I don't know. I mean, I give Disney credit for trying with movies like this one. But somehow, they just didn't hit the mark. I blame too many screenwriters, personally.
The Emperor's New Groove is Walt Disney Studios' umpteenth animated film, released in the United States in December 2000. The film starts out with a narrative introduction by David Spade's character, Emperor Kuzco, showing us himself as a llama halfway through the story before producing a flashback to the start of it.
This, for me, was the source of the whole problem. The writers chose to avoid the whole difficult task of actually introducing us to the characters by having the Kuzco/narrator do the job instead, telling us who all the major players are and why they're important. It forces the characters to conform to whatever roles Kuzco/narrator dictates for them rather than letting us get to know them through their words and actions.
The rest of the movie is mostly the lead four characters -- Kuzco, the peasant Pacha, the evil advisor Yzma, and her dumb hunk assistant Kronk -- chasing each other around while Kuzco is rescued by Pacha over and over again until he finally figures out that being nice can be a Good Thing. It's sweet, I suppose, but cliched unless someone provides a little more backstory for everyone. And no one ever does.
The real clincher for me, though, came near the end. During a comical chase scene, Yzma and Kronk launch their chariot/carriage/whatever off a cliff and -- surprise! -- it sprouts wings. Then it's struck by lightning and drops to the bottom. Then, a minute later inside the castle, they suddenly appear unharmed. Yzma is asked how she survived. She asks Kronk how they survived. Kronk points to a map of their travels and points out that, realistically, they should have died at the bottom of the cliff. Yzma shrugs it off with an "oh well" and goes on with her dialogue. As a reviewer friend of mine is fond of pointing out, when the characters are questioning the logic of the plot, you really have a problem.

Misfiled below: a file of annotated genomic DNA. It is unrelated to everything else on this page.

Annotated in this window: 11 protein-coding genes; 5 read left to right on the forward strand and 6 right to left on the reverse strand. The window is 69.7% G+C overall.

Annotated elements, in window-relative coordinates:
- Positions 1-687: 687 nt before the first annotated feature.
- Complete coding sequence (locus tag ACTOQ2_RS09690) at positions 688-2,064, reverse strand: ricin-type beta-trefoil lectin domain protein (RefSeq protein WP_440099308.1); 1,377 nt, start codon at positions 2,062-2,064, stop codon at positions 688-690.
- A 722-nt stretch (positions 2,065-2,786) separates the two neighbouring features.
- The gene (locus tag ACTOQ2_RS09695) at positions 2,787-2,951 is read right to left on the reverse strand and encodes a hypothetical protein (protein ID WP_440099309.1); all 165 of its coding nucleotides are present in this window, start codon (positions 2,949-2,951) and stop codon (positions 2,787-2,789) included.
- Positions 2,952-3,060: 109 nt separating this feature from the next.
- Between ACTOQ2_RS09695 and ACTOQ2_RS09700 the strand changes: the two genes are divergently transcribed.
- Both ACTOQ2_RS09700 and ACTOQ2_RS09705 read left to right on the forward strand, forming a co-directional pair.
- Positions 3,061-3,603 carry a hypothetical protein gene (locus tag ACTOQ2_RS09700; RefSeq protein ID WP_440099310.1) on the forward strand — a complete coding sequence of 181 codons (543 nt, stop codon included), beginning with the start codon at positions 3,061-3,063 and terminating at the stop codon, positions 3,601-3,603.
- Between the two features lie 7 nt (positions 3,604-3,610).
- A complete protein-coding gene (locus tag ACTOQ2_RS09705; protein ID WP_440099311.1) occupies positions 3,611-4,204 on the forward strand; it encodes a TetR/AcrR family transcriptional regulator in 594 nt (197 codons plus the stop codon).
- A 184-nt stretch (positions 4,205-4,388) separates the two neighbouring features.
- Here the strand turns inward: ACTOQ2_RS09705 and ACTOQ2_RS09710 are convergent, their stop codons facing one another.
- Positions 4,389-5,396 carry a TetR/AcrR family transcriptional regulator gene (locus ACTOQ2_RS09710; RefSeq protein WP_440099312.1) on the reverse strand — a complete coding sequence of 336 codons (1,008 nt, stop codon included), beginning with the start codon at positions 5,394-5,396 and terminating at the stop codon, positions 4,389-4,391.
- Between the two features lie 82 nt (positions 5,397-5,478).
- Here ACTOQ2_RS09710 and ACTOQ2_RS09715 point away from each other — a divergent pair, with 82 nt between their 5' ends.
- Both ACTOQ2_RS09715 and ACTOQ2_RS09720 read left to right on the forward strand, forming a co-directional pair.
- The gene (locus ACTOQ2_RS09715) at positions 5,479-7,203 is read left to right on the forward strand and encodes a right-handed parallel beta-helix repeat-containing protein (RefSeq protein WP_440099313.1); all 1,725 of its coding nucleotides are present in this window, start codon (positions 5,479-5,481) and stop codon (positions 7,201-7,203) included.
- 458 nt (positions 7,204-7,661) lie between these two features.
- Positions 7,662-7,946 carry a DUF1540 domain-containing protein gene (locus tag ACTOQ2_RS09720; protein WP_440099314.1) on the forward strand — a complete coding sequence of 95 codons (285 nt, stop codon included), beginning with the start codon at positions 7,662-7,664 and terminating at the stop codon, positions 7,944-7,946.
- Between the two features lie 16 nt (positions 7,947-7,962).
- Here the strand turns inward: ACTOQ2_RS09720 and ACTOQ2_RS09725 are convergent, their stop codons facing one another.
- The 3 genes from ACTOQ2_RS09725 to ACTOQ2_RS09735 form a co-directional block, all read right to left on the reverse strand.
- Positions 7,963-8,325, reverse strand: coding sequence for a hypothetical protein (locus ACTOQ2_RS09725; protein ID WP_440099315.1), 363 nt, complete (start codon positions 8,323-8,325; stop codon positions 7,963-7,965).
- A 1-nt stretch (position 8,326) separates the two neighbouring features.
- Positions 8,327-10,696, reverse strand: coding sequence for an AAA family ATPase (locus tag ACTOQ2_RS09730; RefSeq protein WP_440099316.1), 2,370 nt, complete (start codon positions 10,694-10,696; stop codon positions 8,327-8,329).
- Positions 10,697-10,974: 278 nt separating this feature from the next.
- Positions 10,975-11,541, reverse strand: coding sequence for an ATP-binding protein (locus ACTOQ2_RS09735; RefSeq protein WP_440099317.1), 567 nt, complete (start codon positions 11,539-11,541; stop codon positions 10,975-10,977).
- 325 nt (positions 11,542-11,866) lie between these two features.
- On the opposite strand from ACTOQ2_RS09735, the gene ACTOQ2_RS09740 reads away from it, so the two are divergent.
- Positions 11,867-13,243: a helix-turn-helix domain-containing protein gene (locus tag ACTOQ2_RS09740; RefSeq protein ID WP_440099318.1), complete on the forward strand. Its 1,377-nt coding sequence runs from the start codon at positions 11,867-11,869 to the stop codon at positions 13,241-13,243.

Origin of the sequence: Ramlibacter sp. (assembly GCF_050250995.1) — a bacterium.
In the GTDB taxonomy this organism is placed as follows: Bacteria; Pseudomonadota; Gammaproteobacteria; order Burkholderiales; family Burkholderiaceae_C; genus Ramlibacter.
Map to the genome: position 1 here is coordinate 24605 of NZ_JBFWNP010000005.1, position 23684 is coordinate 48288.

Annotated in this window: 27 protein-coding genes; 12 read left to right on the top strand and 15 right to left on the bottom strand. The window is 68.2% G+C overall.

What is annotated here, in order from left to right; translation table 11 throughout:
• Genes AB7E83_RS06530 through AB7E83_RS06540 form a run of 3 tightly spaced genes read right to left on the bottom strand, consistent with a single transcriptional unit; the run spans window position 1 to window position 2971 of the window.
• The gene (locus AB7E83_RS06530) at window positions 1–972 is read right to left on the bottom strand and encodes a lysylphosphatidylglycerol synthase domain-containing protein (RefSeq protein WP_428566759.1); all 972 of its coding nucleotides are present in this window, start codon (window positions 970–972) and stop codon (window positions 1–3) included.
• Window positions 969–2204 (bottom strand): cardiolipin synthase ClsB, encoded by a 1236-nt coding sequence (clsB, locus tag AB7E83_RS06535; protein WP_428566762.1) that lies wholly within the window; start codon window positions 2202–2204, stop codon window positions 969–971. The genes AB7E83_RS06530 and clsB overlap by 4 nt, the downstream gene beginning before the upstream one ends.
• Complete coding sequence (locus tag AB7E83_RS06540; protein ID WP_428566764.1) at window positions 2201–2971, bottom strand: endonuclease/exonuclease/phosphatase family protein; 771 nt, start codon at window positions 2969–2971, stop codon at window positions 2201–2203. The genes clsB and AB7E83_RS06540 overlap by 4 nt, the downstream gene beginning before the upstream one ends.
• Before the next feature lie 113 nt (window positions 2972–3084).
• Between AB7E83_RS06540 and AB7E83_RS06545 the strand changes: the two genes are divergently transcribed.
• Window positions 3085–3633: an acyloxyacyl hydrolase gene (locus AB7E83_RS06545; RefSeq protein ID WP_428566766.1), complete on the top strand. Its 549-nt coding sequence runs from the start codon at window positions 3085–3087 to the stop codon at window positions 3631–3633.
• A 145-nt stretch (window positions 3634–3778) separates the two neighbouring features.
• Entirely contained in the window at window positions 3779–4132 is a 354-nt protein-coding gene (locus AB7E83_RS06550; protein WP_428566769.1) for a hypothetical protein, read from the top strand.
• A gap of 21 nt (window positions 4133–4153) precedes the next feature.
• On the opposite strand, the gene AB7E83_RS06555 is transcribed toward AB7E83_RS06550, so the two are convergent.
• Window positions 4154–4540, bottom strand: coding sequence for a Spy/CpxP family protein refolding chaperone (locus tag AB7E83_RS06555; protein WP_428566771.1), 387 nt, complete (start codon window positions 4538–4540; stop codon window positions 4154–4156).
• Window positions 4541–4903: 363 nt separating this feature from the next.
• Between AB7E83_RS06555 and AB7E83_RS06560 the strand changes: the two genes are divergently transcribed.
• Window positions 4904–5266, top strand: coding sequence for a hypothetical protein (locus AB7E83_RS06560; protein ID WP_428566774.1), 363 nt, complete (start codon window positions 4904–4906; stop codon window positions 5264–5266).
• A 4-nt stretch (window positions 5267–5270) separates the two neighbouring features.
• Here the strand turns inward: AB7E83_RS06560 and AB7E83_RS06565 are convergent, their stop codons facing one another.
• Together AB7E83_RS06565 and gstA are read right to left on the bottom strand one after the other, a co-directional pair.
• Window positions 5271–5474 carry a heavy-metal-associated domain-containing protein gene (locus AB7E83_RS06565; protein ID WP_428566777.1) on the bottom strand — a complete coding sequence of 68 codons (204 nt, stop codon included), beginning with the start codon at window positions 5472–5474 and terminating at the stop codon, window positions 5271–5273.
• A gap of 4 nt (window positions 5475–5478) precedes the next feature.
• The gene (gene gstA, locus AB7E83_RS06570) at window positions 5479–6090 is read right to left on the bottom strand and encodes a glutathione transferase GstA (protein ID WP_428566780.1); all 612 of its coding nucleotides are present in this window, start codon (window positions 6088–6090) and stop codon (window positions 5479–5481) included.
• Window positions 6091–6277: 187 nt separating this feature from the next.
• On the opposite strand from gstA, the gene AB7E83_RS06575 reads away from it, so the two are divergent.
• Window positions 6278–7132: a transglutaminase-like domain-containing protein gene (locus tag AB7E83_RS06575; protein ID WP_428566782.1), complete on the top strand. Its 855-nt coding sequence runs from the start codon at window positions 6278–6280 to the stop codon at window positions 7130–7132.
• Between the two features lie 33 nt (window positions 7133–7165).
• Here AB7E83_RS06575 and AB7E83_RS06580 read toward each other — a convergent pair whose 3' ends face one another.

To give Disney studios credit, though, this movie is genuinely hilarious, start to finish. Comic timing and settings are exploited every second of the film. Jokes that you never expect to see pop up and leave you practically rolling. But it's all Warner Bros. humor. Films like Toy Story and A Bug's Life (bless you, John Lasseter) I can smile at over and over. In this movie, once you know the joke is coming, it's a lot harder to laugh.
On the whole, an okay flick. But it's no The Lion King or Aladdin. They left the adults out of the audience this time.